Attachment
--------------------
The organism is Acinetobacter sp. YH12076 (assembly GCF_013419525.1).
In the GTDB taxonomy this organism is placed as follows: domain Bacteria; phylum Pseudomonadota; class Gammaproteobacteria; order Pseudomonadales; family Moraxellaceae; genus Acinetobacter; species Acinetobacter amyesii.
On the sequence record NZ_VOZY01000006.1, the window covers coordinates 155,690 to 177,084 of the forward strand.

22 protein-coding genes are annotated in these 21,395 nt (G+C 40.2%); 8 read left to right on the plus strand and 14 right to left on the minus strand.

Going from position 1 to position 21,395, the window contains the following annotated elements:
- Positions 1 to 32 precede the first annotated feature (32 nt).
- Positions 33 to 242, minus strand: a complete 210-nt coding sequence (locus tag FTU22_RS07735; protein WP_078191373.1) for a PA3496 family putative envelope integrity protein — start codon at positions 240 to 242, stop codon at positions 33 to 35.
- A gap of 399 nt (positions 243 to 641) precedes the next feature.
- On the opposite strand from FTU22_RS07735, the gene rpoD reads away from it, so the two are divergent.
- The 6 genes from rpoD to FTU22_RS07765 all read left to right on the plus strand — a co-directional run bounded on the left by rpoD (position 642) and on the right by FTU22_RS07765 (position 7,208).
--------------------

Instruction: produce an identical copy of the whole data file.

The organism is Acinetobacter sp. YH12076 (assembly GCF_013419525.1).
In the GTDB taxonomy this organism is placed as follows: domain Bacteria; phylum Pseudomonadota; class Gammaproteobacteria; order Pseudomonadales; family Moraxellaceae; genus Acinetobacter; species Acinetobacter amyesii.
On the sequence record NZ_VOZY01000006.1, the window covers coordinates 155,690 to 177,084 of the forward strand.

22 protein-coding genes are annotated in these 21,395 nt (G+C 40.2%); 8 read left to right on the plus strand and 14 right to left on the minus strand.

Going from position 1 to position 21,395, the window contains the following annotated elements:
- Positions 1 to 32 precede the first annotated feature (32 nt).
- Positions 33 to 242, minus strand: a complete 210-nt coding sequence (locus tag FTU22_RS07735; protein WP_078191373.1) for a PA3496 family putative envelope integrity protein — start codon at positions 240 to 242, stop codon at positions 33 to 35.
- A gap of 399 nt (positions 243 to 641) precedes the next feature.
- On the opposite strand from FTU22_RS07735, the gene rpoD reads away from it, so the two are divergent.
- The 6 genes from rpoD to FTU22_RS07765 all read left to right on the plus strand — a co-directional run bounded on the left by rpoD (position 642) and on the right by FTU22_RS07765 (position 7,208).